Photo Information

CAMP FOSTER, OKINAWA, Japan – Master Sgt. Terrence C. York listens intently to a Command Financial Specialist brief June 7 aboard Camp Foster, Okinawa, Japan. York and other E-6 and above Marines and Sailors underwent a 40 hour course in order to understand all of the basics of personal financial management. York will act as the liaison between junior Marines and personal financial management specialists, providing basic financial aid. York is the Master Sergeant at 7th Communications Battalion, 3rd Marine Headquarters Group, III Marine Expeditionary Force. (U.S Marine photo by Lance Corporal Tayler P. Schwamb)

Photo by Lance Cpl. Tayler P. Schwamb

Command Financial Specialists train to change the Marine Corps

14 Jun 2017 | Lance Cpl. Tayler P. Schwamb Marine Corps Installations Pacific

CAMP FOSTER, OKINAWA, Japan— “If you really want to have a true change in your life that will be impactful, understanding finances is huge,” said Anthony Green, a personal financial management specialist on Camp Foster and instructor of the Command Financial Specialist course. “It takes everything you work for and it pulls it in one direction, and in return your success rate increases.”

Sailors and Marines graduated from the 40 hour command financial specialist training course on June 9 aboard Camp Foster.

CFS training is a week long course designated for E-6 and above. The purpose of this course is to train, counsel and educate senior leadership so they can bring that knowledge back to their junior Marines and Sailors.

“Once they acquire basic financial skills it literally changes their lifestyle,” said Green.  “The course is so effective because the three personal financial management specialists on island will not be the only ones teaching, they’ll have the support of Marines working with them.”

The Marine Corps continues to see the value in this course. It started in 2015 with one CFS for every 300 Marines. Now, in 2017, the goal is one CFS for every 75 Marines.

“The billet is increasing because there is such a demand for financial understanding,” said Green. “You have these young Marines, some fresh out of high school. One day they were at home kicking the bricks, throwing rocks, going fishing and the next day their whole life changed, especially financially. The CFS was put in place to help educate them.”

The ultimate goal of the CFS training is for informed senior leadership to go back and train their Marines to be financially stable, according to Tara Gould, personal financial management specialist for Marine Corps Air Station Futenma and Camp Kinser, and an instructor for the CFS course.

“What we know is that a financially stable Marine is a mission ready Marine,” said Gould. “A Marine who is distressed will not perform at the same level. Their mind won’t be focused on the mission. We exist to help Marines and Sailors and get where they need to be financially. We give them an opportunity to sit in the seat of their junior service member, and look at things from their perspective.”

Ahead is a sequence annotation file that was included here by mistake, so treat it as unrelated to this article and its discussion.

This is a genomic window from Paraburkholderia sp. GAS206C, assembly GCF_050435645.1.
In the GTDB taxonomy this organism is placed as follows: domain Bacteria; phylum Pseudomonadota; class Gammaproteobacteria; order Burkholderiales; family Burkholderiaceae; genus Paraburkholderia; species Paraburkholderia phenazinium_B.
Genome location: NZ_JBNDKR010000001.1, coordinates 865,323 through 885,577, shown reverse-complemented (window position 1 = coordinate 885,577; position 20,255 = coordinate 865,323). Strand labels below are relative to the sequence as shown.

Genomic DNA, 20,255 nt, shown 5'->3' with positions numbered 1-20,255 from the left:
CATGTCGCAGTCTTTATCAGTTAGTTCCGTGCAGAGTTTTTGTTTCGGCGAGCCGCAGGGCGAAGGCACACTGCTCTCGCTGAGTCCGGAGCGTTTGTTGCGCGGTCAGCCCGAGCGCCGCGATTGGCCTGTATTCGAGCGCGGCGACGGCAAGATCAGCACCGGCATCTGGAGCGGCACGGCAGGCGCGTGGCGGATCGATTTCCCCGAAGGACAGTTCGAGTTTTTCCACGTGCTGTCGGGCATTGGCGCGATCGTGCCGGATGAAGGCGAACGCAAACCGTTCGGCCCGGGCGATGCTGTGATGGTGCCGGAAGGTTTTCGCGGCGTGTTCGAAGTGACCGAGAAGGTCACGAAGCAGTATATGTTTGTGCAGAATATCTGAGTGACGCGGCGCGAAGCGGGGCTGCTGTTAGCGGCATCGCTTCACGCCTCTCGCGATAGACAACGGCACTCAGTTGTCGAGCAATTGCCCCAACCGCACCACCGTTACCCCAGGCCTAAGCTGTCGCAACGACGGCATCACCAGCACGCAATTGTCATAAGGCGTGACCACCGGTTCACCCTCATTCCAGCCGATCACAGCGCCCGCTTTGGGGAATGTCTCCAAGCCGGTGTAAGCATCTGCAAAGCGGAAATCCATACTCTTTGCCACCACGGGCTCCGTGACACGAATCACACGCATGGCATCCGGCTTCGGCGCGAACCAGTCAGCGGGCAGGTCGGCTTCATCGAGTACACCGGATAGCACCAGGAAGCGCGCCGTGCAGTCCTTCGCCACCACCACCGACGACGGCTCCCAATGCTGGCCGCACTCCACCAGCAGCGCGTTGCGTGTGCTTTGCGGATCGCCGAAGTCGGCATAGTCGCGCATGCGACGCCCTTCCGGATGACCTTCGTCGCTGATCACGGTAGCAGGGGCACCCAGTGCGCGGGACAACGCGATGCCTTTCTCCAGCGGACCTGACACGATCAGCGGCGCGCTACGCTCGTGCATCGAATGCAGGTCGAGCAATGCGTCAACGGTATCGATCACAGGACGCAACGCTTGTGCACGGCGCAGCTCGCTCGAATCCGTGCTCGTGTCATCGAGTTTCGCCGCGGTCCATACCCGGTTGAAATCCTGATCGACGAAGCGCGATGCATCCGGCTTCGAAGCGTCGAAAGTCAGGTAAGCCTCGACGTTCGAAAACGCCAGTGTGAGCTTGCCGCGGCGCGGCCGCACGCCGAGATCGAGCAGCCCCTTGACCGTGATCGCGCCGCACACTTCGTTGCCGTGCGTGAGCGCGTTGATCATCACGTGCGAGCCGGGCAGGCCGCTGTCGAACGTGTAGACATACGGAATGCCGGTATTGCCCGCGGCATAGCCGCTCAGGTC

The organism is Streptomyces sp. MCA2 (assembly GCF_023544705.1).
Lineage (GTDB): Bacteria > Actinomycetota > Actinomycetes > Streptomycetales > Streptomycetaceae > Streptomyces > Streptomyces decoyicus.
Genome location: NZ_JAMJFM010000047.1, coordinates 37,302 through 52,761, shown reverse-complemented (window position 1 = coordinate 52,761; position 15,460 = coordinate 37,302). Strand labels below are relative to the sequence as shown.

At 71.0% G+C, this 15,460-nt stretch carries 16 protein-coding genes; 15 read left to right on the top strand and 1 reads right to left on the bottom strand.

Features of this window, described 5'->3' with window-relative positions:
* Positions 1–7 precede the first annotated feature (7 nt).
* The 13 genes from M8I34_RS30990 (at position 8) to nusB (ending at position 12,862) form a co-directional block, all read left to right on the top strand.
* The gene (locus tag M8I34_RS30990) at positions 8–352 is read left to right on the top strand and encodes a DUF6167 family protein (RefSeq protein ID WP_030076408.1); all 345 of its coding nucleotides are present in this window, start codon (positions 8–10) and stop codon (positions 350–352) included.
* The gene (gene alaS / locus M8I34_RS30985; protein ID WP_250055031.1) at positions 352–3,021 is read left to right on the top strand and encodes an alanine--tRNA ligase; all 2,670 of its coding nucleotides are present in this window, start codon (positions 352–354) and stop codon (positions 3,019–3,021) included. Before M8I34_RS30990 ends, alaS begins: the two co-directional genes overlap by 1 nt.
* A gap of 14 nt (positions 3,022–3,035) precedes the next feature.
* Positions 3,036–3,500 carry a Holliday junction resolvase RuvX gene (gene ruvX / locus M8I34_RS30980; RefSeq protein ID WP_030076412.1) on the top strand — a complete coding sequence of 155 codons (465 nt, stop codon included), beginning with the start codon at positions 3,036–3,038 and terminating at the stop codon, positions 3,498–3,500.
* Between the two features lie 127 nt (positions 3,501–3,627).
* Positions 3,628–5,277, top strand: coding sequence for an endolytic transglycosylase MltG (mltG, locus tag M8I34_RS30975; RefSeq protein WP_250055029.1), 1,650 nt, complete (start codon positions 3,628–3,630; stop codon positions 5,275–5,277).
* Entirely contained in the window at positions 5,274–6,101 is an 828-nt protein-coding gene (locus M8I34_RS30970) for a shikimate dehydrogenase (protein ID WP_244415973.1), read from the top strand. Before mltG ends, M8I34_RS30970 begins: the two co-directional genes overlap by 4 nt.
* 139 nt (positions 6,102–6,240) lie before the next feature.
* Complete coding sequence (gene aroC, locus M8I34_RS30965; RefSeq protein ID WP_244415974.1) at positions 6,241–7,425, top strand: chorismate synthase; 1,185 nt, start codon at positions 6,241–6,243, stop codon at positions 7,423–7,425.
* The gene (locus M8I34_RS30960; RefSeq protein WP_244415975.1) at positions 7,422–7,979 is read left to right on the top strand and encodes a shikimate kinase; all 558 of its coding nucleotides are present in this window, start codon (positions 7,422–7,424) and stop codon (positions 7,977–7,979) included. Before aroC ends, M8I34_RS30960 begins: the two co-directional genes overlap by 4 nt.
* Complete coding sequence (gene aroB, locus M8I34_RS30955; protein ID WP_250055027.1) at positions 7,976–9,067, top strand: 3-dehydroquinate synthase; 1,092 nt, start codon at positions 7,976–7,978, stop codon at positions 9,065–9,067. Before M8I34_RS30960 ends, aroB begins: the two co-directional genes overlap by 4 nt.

When the students first enrolled, Gould asked the Marines and Sailors to bring a personal list of their finances, bank statements and debts.

You can’t handle bad finances the same way that you handle a Marine drinking in the barracks, according to Gould. PFM and CFS try to breach the wall built around different forms of communication, making it easier for the Marines and Sailors to open up. Personal finances are an intimate subject for most people.

“At first, I was hesitant to have someone peer into my personal files,” said Master Sgt. Terrence C. York, the radio chief of 7th Communications Battalion, 3rd Marine Headquarters Group, III Marine Expeditionary Force. “Before the course even began, we got a feeling for how our junior Marines will feel when we ask to see all of their financial records. It makes you feel vulnerable at first, but the exercises we do during training with our peers help us relate to our future clients.”

The PFMs utilized multiple tools to help the Sailors and Marines effectively absorb all of the information.

“We have them wear civilian attire and go by first names here,” said Green. “When you are in a class and everyone is in uniform with their heavy collars, your whole disposition will change. You have a real conversation about money on a completely different level. Money doesn’t know or care about ranks, and when you are talking about finances you shouldn’t either. My favorite part of any class is when I see the light bulb. You physically see them grow.”

The newly graduated Marines and Sailors will go back to their command and serve as a liaison. Their knowledge of basic finances will provide invaluable help to their junior Marines and Sailors.

“I can’t wait to take everything I learned in this class to go back to my command,” said York. “I’d like to start a program that Marines don’t just need, but one they also want. Hopefully, I will give the rough and tough love that I wish I had as a junior Marine. Looking back now, I wish I had this information and I can’t wait to provide it to my unit. I will send any Marines who are eligible for this course, no questions asked.”

More Media

Unit News
Marine Corps News

Marine Corps News

Marine Corps Air Station Futenma